SAN JUAN, Puerto Rico – SAN JUAN, Puerto Rico (AP) — A man on a flight from West Africa to New York City was removed from the plane and detained Thursday after authorities apparently added him to a no-fly list during the trip.
Customs and Border Protection agents detained the man while the Delta Air Lines jet stopped to refuel in San Juan, Puerto Rico after an overnight trip from Dakar, Senegal. The flight originated in Nigeria, the native country of a man accused of boarding a Detroit-bound airplane from Amsterdam in December with a bomb hidden in his underwear.
The man detained in Puerto Rico was not immediately charged with any crime. Customs and Border Protection issued a statement identifying him only as "potential person of interest," who was removed from the flight for questioning.
But passengers told The Associated Press that the captain announced over the intercom that the man had been added to a roster of people banned from travel to the U.S. while the plane was in flight.
The captain described the passenger as a "serious security risk," said Joan Mower, a passenger from Washington.
"The good news is nothing happened, we're all safe," said Mower, a former Associated Press reporter, now director of development for Voice of America. "The question is how does a guy who is on the no-fly list get on a plane ... and Delta only hears about it over the Atlantic."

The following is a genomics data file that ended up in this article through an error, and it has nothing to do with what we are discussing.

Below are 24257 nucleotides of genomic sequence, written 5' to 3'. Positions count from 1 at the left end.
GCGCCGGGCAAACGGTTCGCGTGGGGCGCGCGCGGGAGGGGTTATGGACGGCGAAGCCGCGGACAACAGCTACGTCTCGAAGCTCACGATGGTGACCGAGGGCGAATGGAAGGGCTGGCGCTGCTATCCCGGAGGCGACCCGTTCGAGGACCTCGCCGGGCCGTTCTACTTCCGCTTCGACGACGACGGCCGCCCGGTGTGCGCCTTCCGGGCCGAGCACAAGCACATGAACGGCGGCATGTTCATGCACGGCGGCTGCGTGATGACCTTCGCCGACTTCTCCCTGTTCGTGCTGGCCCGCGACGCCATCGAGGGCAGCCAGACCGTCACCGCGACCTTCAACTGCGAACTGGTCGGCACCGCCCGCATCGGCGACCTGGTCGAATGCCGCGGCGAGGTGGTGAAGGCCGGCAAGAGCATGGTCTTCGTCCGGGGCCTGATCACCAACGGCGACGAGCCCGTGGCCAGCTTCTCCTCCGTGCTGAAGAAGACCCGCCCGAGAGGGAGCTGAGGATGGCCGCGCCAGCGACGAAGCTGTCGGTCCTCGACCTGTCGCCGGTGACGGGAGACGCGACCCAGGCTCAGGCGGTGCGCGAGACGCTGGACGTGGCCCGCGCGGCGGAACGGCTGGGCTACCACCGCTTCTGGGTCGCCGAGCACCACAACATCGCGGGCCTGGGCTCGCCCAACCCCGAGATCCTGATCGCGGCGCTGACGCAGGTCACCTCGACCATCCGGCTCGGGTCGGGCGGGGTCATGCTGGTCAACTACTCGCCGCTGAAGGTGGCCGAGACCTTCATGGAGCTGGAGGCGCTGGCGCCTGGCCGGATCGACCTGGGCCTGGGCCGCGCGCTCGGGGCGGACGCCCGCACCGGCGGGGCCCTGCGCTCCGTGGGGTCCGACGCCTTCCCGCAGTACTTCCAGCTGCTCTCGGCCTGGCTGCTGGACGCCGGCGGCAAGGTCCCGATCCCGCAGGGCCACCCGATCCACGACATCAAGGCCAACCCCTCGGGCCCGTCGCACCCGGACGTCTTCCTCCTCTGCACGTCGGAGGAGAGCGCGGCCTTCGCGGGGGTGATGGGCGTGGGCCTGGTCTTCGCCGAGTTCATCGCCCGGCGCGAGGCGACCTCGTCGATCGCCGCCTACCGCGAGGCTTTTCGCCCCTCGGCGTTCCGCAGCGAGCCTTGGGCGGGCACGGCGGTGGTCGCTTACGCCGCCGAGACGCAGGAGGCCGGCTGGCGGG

The man, a citizen of Gambia, was not on the no-fly list when he boarded the aircraft in Dakar, said a U.S. official who spoke on condition of anonymity because he was not authorized to discuss the issue publicly.
It was not clear what triggered suspicions about the man. U.S. officials typically do not confirm whether or not any specific individual is on the no-fly list and, for security reasons, do not discuss what factors might lead someone to be banned from travel to the U.S.
The flight continued on without incident to New York's John F. Kennedy International Airport after the man was removed from the plane.
Passenger Nbaye Beye said the man, who appeared to be in his late 20s, appeared nervous when approached by a U.S. agent but got off the plane quietly.
"The other passengers were nervous but everyone was sitting calm and cool," another passenger, Hassane Diallo, told Associated Press Television News.
Delta vetted all passengers as required, checking to see if any are on a no-fly list, when the plane took off from Senegal, said spokeswoman Susan Elliott.
Flight 215 had taken off from Abuja, Nigeria on late Wednesday and stopped in Dakar early Thursday before heading to New York. Delta said the diversion to Puerto Rico was to refuel. Elliott said such a diversion is not unusual for a full flight that runs into trans-Atlantic headwinds and was not related to the detention of the passenger.